So much has changed for you since "Not Pretty Enough," but what remains the same?
I think my general approach to music hasn't changed much. I still only write songs when songs fall out. ... But that means sometimes I go three years without writing a song. I don't know how the record labels feel about this! (laughs) But it suits me just fine. Music's not my whole life, either. I have two kids and another one on the way. I have a lot of stuff going on in my life outside of music. I just let the creative side of music just go wherever it wants.
Your song "Nullarbor" is so rich in details. What was a typical day for you as a kid?
The Nullarbor Plain is generally a desert that runs across the middle of Australia. There's really nothing there -- red dirt, salt bush and wild animals. That's really it! It's crazy. There's a train line that runs across the middle of it, and that's it. There's no civilization out there. We lived out there for the first 10 years of my life.
My dad was a professional fox hunter, which is crazy. When I say this in Australia, people think I'm weird there, too. (laughs) ... I didn't know any different because I was born into it. I thought that was normal. We had no TV and no radio. We weren't really influenced by the outside world. I think that's one of the amazing things about it. My dad brought me up listening to Hank Williams, the Carter Family and Jimmie Rodgers, and I thought that was the only style of music that existed! We didn't hear any other style. That was it.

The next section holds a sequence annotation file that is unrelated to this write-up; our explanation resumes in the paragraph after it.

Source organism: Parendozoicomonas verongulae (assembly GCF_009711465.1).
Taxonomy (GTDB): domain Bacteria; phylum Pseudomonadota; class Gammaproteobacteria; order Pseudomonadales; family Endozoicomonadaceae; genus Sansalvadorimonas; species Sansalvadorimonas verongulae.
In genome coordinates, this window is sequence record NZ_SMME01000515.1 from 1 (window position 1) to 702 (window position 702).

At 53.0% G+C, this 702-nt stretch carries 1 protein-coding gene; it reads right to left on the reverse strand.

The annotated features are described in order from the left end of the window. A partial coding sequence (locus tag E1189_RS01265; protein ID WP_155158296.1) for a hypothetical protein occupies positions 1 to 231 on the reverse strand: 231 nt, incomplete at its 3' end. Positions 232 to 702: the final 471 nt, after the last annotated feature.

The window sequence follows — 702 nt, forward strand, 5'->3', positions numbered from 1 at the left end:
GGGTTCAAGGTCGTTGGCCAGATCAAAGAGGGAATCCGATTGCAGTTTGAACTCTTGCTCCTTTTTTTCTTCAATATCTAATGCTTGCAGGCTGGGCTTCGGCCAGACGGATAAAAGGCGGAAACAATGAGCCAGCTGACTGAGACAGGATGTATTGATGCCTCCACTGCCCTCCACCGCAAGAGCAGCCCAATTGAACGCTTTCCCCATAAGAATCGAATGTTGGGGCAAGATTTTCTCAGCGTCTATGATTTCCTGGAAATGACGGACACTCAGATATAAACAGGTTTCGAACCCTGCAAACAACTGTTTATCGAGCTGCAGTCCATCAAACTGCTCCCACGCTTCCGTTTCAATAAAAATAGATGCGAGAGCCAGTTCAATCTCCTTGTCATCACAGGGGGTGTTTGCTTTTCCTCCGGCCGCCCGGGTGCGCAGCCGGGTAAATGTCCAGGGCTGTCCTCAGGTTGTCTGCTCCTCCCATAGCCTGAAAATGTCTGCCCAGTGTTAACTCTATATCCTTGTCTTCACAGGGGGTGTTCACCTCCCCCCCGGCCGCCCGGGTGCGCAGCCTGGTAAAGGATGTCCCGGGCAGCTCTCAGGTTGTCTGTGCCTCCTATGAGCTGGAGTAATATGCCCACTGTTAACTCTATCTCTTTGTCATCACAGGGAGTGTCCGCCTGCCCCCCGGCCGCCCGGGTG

"Nullarbor (The Biggest Backyard)" -- that song is about a lot of those memories and the way I see it now. I've written a few songs about the Nullarbor, but this is the first song I've written about the Nullarbor since I've had kids. It's a really different way of looking at it now. I think more about my parents and going out there and what they had given up to live that sort of life. It was incredible. I love sharing that story through song. And my kids are fascinated by it, too. They ask me all the time, "When are you going to take us to the Nullarbor Plain?" It's wild.
What is it about country music that really speaks to you?
I've tried to work this out over the years because I find it really confusing, to be honest. I'm sure a lot of it has to do with the fact that whatever you're brought up on has an influence on who you are and what you become. And what resonates with you throughout your later years. That definitely was a lot of Nashville music.
With country music, in general, I often say it's got this knack of making me feel happy and sad at the same time. And I don't even know why that is. I listen to people like Hank Williams and Emmylou Harris and Gram Parsons. They sing these beautifully sad songs that make me want to cry -- but they make me feel good at the same time! (laughs) I've got this little battle going on in my heart every time I listen to a great country song, but for some reason, I love that.
I think there's probably something good about not knowing exactly what it is, too. You don't know if you're going to feel it until you get into a song. I love that nice surprise when you get a few lines into a song and you think, "Oh, yes! This is one of those songs!"